Sedative drugs modulate the neuronal activity in the subthalamic nucleus of parkinsonian patients

Amit Benady, Sean Zadik, Dan Eimerl, Sami Heymann, Hagai Bergman, Zvi Israel, Aeyal Raz*

*Corresponding author for this work

Research output: Contribution to journalArticlepeer-review

10 Scopus citations

Abstract

Microelectrode recording (MER) is often used to identify electrode location which is critical for the success of deep brain stimulation (DBS) treatment of Parkinson’s disease. The usage of anesthesia and its’ impact on MER quality and electrode placement is controversial. We recorded neuronal activity at a single depth inside the Subthalamic Nucleus (STN) before, during, and after remifentanil infusion. The root mean square (RMS) of the 250–6000 Hz band-passed signal was used to evaluate the regional spiking activity, the power spectrum to evaluate the oscillatory activity and the coherence to evaluate synchrony between two microelectrodes. We compare those to new frequency domain (spectral) analysis of previously obtained data during propofol sedation. Results showed Remifentanil decreased the normalized RMS by 9% (P < 0.001), a smaller decrease compared to propofol. Regarding the beta range oscillatory activity, remifentanil depressed oscillations (drop from 25 to 5% of oscillatory electrodes), while propofol did not (increase from 33.3 to 41.7% of oscillatory electrodes). In the cases of simultaneously recorded oscillatory electrodes, propofol did not change the synchronization while remifentanil depressed it. In conclusion, remifentanil interferes with the identification of the dorsolateral oscillatory region, whereas propofol interferes with RMS identification of the STN borders. Thus, both have undesired effect during the MER procedure. Trial registration: NCT00355927 and NCT00588926.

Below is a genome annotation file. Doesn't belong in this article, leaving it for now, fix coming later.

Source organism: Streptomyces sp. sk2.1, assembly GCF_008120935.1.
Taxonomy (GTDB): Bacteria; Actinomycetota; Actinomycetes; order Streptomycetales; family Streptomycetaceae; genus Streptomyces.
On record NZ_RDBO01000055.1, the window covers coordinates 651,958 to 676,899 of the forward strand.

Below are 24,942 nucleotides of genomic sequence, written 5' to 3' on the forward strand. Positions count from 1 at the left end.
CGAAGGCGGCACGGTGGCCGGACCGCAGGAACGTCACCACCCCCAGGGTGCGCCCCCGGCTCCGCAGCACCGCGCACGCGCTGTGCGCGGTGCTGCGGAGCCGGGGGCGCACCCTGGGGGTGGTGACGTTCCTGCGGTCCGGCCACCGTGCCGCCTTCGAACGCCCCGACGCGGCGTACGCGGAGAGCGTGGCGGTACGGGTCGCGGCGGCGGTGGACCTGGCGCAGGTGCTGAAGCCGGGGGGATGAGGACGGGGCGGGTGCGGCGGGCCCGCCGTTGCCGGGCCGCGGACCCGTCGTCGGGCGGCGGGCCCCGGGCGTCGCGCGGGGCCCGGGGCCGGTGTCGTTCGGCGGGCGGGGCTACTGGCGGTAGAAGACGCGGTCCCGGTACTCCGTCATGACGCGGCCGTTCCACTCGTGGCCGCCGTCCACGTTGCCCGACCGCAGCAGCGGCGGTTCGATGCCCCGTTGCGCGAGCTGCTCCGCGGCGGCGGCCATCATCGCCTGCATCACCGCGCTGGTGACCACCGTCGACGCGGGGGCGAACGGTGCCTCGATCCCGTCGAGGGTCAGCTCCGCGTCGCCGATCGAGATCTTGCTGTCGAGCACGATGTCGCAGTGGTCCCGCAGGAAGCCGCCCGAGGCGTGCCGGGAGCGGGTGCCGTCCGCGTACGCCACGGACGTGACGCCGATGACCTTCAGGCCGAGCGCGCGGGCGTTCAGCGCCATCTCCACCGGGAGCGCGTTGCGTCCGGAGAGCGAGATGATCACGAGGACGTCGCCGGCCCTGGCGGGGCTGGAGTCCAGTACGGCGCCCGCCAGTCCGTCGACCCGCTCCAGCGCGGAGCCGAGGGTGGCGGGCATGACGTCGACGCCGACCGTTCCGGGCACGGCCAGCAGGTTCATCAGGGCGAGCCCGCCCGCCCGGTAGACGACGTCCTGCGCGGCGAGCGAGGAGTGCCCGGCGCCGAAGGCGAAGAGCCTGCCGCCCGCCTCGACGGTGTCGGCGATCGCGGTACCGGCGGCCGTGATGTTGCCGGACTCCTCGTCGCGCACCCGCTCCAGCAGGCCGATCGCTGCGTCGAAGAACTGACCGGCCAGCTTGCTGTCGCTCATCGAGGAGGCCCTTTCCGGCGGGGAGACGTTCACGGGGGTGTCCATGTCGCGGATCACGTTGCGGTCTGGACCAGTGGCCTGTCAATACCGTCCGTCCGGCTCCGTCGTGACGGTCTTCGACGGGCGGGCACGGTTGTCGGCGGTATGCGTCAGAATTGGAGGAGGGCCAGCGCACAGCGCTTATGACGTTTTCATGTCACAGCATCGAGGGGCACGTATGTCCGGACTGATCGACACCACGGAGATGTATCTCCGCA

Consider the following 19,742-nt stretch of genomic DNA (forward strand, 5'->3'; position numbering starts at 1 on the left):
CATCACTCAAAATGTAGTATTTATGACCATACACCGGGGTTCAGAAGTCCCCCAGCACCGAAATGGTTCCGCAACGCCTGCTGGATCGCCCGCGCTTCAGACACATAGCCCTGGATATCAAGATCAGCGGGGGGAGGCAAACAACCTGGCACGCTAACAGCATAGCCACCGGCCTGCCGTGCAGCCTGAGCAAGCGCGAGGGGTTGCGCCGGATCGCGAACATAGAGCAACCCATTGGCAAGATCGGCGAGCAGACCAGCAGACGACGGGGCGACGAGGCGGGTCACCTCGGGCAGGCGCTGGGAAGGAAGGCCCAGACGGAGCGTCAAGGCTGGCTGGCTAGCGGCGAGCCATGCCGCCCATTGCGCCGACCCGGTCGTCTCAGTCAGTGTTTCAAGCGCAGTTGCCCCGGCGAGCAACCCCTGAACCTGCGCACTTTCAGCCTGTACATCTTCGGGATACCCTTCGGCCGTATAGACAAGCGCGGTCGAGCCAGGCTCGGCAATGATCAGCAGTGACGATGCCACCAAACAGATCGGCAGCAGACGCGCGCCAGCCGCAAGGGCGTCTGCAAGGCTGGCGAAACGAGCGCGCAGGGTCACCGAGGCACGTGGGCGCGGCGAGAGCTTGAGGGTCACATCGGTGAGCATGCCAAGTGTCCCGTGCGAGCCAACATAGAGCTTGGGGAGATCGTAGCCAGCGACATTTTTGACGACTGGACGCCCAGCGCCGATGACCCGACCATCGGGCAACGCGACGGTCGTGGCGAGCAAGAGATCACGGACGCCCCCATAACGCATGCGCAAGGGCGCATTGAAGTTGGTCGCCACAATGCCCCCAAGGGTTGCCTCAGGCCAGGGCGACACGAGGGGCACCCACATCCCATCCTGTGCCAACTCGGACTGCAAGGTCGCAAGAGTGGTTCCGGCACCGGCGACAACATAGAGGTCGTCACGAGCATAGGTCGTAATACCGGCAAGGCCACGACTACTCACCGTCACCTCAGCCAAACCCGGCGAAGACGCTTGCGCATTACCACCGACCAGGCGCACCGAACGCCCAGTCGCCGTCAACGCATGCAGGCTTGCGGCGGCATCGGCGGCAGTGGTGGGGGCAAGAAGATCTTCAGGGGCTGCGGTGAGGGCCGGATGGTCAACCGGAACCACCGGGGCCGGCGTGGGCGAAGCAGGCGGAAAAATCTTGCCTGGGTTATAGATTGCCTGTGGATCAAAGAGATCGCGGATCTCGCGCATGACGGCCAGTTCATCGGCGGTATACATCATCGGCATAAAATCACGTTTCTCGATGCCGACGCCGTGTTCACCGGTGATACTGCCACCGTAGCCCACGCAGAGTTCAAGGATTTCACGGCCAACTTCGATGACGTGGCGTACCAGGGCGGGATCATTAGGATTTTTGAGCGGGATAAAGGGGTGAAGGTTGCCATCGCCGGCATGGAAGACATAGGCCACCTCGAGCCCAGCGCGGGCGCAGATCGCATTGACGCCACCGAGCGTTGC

Original languageAmerican English
Article number14536
JournalScientific Reports
Volume10
Issue number1
DOIs
StatePublished - 1 Dec 2020

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© 2020, The Author(s).

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